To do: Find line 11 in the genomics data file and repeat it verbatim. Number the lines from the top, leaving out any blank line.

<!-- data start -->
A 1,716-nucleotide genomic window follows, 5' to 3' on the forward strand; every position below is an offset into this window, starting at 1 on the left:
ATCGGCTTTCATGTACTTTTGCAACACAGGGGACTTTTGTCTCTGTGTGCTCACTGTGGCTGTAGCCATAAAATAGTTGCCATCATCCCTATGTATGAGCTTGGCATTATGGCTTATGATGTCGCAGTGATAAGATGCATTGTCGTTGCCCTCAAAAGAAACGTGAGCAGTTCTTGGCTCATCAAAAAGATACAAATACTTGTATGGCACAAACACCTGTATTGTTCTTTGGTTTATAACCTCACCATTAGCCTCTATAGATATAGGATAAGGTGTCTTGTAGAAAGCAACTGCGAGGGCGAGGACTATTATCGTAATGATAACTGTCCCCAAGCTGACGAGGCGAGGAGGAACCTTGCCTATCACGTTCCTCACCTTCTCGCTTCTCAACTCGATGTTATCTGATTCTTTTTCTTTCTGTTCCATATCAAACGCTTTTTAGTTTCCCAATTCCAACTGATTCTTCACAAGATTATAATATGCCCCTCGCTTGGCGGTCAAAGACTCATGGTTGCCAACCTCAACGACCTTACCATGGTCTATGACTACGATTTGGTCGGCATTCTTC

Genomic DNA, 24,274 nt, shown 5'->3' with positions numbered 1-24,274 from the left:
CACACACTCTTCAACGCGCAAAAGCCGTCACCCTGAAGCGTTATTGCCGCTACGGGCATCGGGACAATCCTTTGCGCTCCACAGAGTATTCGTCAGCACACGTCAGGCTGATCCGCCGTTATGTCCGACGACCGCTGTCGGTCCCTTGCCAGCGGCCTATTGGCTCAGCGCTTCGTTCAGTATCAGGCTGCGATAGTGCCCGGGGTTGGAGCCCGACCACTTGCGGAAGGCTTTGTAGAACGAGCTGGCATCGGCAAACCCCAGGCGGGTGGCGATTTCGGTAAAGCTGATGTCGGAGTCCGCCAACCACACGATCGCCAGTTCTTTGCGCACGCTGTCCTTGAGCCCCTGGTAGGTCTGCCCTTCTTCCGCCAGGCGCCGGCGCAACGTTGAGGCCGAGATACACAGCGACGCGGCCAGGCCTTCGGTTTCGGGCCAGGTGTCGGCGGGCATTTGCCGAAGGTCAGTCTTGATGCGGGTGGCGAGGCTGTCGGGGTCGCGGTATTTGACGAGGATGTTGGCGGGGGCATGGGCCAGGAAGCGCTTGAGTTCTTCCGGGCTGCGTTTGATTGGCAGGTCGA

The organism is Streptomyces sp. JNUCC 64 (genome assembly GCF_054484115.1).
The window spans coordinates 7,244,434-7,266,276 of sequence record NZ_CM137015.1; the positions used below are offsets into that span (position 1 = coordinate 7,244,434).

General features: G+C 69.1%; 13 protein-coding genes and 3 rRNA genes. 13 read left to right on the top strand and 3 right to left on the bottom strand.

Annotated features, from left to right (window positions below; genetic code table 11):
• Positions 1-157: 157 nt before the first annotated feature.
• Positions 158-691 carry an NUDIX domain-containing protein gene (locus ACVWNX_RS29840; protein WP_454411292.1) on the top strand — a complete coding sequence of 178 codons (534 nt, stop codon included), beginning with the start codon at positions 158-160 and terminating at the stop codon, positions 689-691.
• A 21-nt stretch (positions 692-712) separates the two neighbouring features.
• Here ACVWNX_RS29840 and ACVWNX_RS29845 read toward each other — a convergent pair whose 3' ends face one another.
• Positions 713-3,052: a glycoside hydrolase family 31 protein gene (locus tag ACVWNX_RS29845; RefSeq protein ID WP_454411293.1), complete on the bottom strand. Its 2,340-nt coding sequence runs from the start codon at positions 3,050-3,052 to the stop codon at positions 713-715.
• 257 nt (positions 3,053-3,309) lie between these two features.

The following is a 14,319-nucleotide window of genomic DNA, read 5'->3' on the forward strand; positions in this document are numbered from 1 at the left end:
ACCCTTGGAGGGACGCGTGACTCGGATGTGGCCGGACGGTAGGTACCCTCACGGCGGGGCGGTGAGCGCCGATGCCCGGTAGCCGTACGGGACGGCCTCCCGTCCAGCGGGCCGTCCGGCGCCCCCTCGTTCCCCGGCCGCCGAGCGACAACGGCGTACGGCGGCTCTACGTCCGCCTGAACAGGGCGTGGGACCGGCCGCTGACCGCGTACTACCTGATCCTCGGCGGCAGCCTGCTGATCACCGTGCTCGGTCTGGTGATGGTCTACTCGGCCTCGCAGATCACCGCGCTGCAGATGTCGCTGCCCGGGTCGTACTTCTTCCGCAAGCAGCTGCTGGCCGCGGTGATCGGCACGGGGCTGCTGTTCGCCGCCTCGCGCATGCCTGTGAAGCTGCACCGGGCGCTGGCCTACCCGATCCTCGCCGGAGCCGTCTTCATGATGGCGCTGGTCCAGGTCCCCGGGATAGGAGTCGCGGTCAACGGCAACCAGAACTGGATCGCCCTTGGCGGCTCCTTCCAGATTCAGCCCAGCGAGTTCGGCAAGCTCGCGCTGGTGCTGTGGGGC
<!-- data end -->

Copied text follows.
• A 21-nt stretch (positions 692-712) separates the two neighbouring features.